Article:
Damp, subsidence and the death watch beetle - how climate change is having an impact on the region’s National Trust properties
- Credit: Archant
Climate change is presenting new challenges for the National Trust in the way it looks after its historic buildings.
The trend towards more extreme weather events, such as an increase in rainfall and rising temperatures means problems of damp and cracked exteriors on properties are more widespread while the conditions are also increasing the risk of buildings subsiding, said the charity’s regional director for the East of England, Paul Forecast, who oversees operations at some of the region’s most iconic properties including Ickworth House and Lavenham Guildhall in Suffolk and the Blickling Estate in Norfolk.
“Climate change is having an impact on our properties,” he said.
“The warm, wet winters and hotter summers mean there are more problems of damp and erosion to the outside of our mansion properties. At the same time, if the ground around the properties gets waterlogged or dries out, there can be movement underneath them and subsidence can occur.”
Long dry spells followed by very heavy rainfall has also heightened the risk of water getting into properties or sudden flooding, which can cause damage to historic interiors and collections. At the Trust’s Blickling Estate, Mr Forecast said they are using drones to inspect gutters and down-pipes more regularly to understand their condition and take action as early as possible.
According to the Met Office’s most recent State of the UK Climate report, average temperatures over the last decade (2008-2017) have been 0.8 °C warmer than the 1961-1990 average, whilst there has also been 8% more rainfall and 6% more sunshine.
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In contrast to last year’s heatwave, UK summers have also been notably wetter over the most recent decade, with a 20% increase in rainfall compared to 1961-1990.
The changing climate has also led to a upturn in pest infestations in National Trust properties, according to Mr Forecast.
“The warmer weather has meant that insect and fungal pests such as the death watch beetle have become more active over the years - the death watch beetle is a particular problem because it bores into old timbers and eats the wood ,” he added.
Mr Forecast said the Trust is aware of the urgent problem of climate change and that the charity is working to reduce it carbon footprint, and currently obtains around half its energy from renewable sources.
These include solar panels on the roof of the visitor centre at Sutton Hoo near Woodbridge, a biomass boiler at Ickworth near Bury St Edmunds, which uses wood from the estate, and a lake source heat pump which transfers heat to the Trust’s Blickling Estate. Mr Forecast said the organisation was also looking to reduce its energy consumption where possible by installing better insulation and low energy LED light bulbs.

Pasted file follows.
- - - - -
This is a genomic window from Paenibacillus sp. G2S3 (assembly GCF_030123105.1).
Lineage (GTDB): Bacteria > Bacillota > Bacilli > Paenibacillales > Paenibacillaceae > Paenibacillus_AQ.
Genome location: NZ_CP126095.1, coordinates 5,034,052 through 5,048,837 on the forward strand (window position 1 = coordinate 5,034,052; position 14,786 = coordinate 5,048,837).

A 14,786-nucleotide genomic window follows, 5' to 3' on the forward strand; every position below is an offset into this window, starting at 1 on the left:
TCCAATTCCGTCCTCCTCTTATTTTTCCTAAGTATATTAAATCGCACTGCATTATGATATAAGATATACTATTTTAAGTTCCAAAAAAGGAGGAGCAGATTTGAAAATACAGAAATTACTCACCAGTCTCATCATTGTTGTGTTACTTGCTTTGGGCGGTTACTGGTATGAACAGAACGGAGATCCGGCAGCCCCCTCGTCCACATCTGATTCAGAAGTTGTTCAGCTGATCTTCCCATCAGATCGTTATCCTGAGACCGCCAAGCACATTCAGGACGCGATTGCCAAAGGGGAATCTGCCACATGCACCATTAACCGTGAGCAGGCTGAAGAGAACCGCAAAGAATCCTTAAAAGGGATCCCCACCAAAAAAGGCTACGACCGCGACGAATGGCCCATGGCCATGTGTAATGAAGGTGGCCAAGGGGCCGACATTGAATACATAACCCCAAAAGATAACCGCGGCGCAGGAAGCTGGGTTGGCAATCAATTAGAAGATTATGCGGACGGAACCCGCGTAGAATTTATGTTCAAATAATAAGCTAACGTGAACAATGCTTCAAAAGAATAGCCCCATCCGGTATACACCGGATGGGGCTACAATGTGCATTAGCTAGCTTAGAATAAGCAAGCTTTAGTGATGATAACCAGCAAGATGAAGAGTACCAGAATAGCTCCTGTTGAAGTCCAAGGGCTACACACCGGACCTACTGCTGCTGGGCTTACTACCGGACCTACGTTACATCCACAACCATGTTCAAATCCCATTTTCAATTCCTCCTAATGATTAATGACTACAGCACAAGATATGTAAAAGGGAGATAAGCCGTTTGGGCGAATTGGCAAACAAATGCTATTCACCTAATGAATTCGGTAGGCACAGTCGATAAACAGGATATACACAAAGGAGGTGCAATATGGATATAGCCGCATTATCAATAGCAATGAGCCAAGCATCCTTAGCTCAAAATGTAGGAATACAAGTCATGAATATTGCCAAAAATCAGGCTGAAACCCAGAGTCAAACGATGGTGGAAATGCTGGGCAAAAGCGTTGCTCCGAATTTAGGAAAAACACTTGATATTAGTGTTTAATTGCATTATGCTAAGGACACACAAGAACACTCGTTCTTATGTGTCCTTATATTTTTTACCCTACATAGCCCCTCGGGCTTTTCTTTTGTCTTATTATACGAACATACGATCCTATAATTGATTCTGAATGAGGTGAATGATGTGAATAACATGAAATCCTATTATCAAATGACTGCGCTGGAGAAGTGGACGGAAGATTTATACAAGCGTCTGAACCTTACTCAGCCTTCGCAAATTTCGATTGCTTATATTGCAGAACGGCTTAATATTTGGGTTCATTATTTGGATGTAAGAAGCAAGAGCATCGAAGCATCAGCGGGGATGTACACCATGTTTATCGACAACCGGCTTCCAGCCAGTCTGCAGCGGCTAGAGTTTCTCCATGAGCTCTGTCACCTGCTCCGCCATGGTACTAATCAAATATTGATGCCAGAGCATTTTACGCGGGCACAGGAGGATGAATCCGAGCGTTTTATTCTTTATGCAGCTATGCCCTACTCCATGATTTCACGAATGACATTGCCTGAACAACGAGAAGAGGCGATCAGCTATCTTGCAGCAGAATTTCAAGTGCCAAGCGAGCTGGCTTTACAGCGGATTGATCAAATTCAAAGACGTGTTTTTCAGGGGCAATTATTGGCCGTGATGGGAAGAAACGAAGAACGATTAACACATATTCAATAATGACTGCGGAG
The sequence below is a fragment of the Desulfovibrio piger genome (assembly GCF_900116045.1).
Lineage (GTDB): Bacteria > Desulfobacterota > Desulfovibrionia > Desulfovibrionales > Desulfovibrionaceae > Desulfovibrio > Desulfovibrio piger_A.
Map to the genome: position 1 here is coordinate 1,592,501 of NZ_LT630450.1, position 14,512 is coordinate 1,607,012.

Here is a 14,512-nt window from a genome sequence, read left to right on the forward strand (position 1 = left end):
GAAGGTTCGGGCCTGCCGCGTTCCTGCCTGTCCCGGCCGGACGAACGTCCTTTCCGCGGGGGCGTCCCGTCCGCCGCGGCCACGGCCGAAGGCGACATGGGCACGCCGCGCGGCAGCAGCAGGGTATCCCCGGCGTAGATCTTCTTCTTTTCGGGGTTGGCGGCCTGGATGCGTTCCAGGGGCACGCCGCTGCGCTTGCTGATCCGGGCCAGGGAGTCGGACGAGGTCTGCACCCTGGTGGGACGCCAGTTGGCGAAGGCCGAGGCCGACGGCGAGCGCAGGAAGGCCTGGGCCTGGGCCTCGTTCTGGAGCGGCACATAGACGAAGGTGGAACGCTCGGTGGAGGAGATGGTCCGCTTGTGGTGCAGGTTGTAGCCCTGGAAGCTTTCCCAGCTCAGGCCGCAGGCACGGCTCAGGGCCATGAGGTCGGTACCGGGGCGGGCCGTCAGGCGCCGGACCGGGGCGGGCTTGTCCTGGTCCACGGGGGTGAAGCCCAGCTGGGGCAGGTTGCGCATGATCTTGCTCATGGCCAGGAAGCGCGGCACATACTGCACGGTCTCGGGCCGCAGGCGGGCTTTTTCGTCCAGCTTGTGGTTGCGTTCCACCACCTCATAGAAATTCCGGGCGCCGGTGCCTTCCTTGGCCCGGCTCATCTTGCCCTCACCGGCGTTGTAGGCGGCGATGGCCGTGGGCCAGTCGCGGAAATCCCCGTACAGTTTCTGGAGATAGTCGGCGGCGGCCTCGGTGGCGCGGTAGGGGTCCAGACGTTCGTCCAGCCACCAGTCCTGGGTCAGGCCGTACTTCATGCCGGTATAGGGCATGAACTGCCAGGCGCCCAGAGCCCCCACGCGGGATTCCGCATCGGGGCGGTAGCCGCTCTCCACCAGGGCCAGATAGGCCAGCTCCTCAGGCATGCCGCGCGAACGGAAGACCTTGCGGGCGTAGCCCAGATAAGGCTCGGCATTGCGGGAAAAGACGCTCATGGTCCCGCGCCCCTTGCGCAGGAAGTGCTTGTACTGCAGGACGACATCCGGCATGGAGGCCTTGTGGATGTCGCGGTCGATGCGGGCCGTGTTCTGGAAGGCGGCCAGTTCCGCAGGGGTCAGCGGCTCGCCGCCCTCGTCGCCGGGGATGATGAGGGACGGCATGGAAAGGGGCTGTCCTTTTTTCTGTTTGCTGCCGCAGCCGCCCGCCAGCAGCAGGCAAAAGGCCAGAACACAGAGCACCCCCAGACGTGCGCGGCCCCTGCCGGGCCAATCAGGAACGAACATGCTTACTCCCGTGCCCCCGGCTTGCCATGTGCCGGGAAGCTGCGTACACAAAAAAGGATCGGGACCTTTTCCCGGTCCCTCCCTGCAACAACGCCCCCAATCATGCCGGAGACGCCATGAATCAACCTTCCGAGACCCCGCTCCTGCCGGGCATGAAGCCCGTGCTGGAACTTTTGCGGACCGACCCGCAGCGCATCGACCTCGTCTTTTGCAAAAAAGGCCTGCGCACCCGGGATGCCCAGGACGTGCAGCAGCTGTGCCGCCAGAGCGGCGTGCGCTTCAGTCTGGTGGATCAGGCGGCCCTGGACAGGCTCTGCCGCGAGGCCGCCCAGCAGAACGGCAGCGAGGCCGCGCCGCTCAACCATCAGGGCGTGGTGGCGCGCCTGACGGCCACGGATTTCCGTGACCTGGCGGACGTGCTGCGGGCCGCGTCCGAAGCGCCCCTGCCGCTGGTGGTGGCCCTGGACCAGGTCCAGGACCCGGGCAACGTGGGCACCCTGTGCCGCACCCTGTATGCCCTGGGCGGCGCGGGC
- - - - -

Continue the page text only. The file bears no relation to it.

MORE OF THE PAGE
How climate change is affecting pest infestations
When it comes to managing pests across the National Trust estate, Mr Forecast says climate change is having an impact.
“There are now more frequent insect cycles which are potentially going to lead to more insect damage to our collections especially textiles and anything organic,” he said.
“As the climate is warming, we have also found that species of insects from warmer climates are now more widespread in the UK - like the Guernsey carpet beetle and the Australian Spider beetle”
Mr Forecast said a new species of silverfish, which is more tolerant of drier humidities, has also appeared in the UK.
Silverfish are mainly a nuisance pest and indoors, they can cause property damage by chewing holes in clothing, upholstery and paper goods, such as wallpaper and books.
Climate change - an international heritage concern
Climate change is making its way up on the agenda for most people working with cultural heritage, according to Mr Forecast.
“It was mentioned in several papers presented at the international conference on preventive conservation I attended last September in Italy,” he said.
“One of the papers was about the natural cycle of decay and destruction. It was interesting to hear that in many countries, like the Philippines, there is a cultural acceptance that things don’t last. The Philippines are the most affected country by natural disaster, according to the world index, and where once a heritage building might have stood, overnight they are reduced to a pile of rubble by typhoon or earthquake.
“The speaker said that this is getting worse as global warming generates more frequent and more severe natural disasters.”